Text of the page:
museum review - Olympics Through Media
Written by Oryx
Marking the XXX Olympiad in London, the ‘Olympics Through Media’ exhibition at the QMA Gallery showcases the development of the relationship between the Games and the media from their humble beginnings.
Coinciding with the 2012 London Olympic Games, when hundreds of cameras will be focused on athletes with footage broadcast to an audience of billions, the ‘Olympics Through Media’ exhibition traces the evolution of the modern Olympics through the development of photography and motion pictures from the 1870s to this year’s Games.
The exhibition, which runs until September 9, has important historical artefacts and visual materials on display, sourced from the collection of the Qatar Olympic & Sports Museum, and Qatar Museum Authority. These include a series of rare archive documentaries and films of the Olympic Games since 1896, as well as historical Olympic objects, photographs, and photographic equipment.
The Olympic Games represent one of the few global media events. They have historically been used to introduce and showcase new technologies and production techniques. From their humble beginnings the Olympic Games and motion pictures have developed together to reach a truly global audience.
The modern Olympic Games and motion pictures emerged in 1896, but the relationship between film-making and the Olympic Games was initially slow. It wasn’t until the advent of television that the synergy between the Games and the media grew into the phenomenon it is today.
The 1906 Athens Games was the first Olympics to attract significant interest from film companies. Gaumont and Pathé from France, the Warwick Trading Company from Britain, and Burton Holmes of America made short films based on the Games and their events.
But it was the 1936 Olympics in Berlin that were pivotal in the relationship between the media and sports. Groundbreaking cinematographic techniques were used to capture the athletes from a range of different perspectives, using multiple movie cameras and, for the first time, limited live television broadcasts.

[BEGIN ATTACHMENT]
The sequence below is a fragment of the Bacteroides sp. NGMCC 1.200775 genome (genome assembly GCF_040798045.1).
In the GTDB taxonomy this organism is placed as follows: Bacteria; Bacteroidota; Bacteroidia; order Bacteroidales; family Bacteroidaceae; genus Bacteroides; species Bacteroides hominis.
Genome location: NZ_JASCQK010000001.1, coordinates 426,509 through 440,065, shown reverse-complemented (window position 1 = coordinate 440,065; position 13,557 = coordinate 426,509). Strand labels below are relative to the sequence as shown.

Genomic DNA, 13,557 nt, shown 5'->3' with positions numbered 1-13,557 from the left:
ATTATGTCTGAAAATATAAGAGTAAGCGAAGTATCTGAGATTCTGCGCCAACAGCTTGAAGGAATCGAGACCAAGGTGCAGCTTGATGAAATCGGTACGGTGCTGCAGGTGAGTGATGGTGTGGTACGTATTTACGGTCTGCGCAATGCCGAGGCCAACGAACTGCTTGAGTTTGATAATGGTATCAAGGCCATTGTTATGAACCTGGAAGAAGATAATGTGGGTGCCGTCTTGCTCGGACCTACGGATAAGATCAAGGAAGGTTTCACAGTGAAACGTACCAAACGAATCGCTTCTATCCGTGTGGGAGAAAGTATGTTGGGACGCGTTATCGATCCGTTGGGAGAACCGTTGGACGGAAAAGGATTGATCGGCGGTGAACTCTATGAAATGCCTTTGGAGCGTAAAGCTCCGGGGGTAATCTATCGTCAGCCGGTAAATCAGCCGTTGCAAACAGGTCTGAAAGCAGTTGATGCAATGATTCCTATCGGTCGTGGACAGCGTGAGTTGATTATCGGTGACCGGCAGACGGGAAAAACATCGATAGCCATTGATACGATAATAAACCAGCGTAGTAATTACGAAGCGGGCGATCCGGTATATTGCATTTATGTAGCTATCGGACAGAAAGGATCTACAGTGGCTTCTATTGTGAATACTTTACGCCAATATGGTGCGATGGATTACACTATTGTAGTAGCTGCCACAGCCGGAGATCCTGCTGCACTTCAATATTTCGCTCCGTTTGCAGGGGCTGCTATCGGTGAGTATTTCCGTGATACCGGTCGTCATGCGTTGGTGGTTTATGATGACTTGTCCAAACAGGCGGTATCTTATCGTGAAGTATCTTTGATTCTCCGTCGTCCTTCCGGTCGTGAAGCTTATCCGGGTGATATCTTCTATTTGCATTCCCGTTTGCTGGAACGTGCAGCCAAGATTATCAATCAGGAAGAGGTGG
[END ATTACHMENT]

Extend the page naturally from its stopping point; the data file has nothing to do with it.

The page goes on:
The 1948 Olympics in London were the first Games to be covered by a public TV service, broadcast on home televisions, although these early broadcasts had limited reach; it was only possible to transmit signals within a 50-mile radius of London. Developments in satellite technology meant the 1964 Olympic Games were the first to be simultaneously broadcast around the world.
From a series of photos of visiting American athletes at the 1900 Olympic Games in Paris showcasing ‘successive phases of motion’, to today’s 24-hour coverage, international audiences and multimillion dollar licence fees, lay bare how far the Olympics and its surrounding media have come.
Bahiya Al-Hamad, a 19-year-old student and air rifle shooter, will be Qatar’s flag bearer at the opening ceremony of the London Games. She will be part of the first group of Qatari women to compete at an Olympics. Al-Hamad was Qatar’s most successful athlete at the 2011 Arab Games, winning three gold medals and two silver. This year, three women will represent Qatar in London, with Al-Hamad joining swimmer Nada Arkaji, and sprinter Noor al-Malki. Qatar will be represented in athletics, shooting, aquatics, and table tennis.